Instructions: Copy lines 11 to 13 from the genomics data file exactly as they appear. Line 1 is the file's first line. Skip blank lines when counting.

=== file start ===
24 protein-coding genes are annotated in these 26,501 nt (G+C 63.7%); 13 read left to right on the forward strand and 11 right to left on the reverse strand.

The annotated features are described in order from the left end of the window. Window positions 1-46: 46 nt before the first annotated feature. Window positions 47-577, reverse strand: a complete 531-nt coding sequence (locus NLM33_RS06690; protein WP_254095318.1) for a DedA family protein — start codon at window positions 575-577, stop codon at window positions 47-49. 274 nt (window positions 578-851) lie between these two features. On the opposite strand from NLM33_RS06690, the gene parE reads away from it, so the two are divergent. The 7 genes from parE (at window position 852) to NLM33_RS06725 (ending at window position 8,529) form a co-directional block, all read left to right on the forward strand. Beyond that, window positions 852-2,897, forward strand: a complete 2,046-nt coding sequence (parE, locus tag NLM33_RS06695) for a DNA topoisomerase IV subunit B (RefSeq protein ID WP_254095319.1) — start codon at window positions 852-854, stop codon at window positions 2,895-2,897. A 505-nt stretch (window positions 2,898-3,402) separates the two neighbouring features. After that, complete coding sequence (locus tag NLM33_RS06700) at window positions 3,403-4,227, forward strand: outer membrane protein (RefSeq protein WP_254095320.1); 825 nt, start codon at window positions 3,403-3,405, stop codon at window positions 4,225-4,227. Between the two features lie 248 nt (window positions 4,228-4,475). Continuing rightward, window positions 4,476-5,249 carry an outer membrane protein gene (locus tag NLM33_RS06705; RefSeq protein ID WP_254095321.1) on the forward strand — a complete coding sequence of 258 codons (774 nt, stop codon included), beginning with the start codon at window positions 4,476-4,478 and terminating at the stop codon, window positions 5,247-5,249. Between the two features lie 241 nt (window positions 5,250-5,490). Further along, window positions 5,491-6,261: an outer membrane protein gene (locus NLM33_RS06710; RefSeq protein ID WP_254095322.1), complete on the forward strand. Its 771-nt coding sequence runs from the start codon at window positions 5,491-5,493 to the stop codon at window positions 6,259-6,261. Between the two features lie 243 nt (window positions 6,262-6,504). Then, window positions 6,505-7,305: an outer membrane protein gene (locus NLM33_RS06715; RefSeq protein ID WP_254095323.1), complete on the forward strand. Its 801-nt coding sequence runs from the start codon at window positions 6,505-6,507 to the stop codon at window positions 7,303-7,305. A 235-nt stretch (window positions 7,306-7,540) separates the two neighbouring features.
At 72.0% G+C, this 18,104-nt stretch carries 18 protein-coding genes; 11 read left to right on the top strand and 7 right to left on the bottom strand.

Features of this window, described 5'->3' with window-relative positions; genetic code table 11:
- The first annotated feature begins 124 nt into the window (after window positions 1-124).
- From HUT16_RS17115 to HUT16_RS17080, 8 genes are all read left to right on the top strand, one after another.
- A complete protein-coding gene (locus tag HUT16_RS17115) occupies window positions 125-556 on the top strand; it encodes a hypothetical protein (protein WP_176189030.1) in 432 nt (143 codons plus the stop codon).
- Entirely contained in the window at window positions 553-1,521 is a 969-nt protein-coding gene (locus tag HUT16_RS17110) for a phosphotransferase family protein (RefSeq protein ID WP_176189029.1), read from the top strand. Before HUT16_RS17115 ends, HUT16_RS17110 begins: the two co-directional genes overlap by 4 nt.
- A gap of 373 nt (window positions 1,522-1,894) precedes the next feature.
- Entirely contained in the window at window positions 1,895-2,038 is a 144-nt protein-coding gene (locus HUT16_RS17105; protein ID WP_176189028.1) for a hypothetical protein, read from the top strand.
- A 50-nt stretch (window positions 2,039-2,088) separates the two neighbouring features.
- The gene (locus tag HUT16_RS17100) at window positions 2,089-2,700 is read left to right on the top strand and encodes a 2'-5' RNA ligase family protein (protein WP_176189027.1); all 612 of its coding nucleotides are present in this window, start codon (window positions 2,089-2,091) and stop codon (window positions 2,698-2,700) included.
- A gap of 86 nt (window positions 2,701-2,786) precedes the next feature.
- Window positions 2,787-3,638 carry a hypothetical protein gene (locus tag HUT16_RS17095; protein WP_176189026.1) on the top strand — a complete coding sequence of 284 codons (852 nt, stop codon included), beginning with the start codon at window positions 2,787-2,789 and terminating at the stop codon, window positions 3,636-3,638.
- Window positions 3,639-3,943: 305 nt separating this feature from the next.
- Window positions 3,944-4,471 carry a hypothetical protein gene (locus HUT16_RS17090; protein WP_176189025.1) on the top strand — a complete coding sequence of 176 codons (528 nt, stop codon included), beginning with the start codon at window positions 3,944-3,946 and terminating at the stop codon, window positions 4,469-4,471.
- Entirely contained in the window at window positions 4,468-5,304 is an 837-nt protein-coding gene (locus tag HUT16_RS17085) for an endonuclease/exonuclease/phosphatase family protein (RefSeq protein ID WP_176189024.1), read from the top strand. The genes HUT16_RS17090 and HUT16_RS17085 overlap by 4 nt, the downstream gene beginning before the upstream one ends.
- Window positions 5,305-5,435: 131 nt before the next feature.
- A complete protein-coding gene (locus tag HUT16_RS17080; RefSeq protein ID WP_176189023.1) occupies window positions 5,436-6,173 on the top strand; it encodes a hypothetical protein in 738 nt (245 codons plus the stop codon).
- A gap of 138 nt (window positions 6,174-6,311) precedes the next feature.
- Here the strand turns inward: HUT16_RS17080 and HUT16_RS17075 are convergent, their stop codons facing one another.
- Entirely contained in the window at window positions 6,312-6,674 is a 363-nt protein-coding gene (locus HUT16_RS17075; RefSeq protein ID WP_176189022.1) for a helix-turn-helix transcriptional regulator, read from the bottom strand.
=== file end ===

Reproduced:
- A 50-nt stretch (window positions 2,039-2,088) separates the two neighbouring features.
- The gene (locus tag HUT16_RS17100) at window positions 2,089-2,700 is read left to right on the top strand and encodes a 2'-5' RNA ligase family protein (protein WP_176189027.1); all 612 of its coding nucleotides are present in this window, start codon (window positions 2,089-2,091) and stop codon (window positions 2,698-2,700) included.
- A gap of 86 nt (window positions 2,701-2,786) precedes the next feature.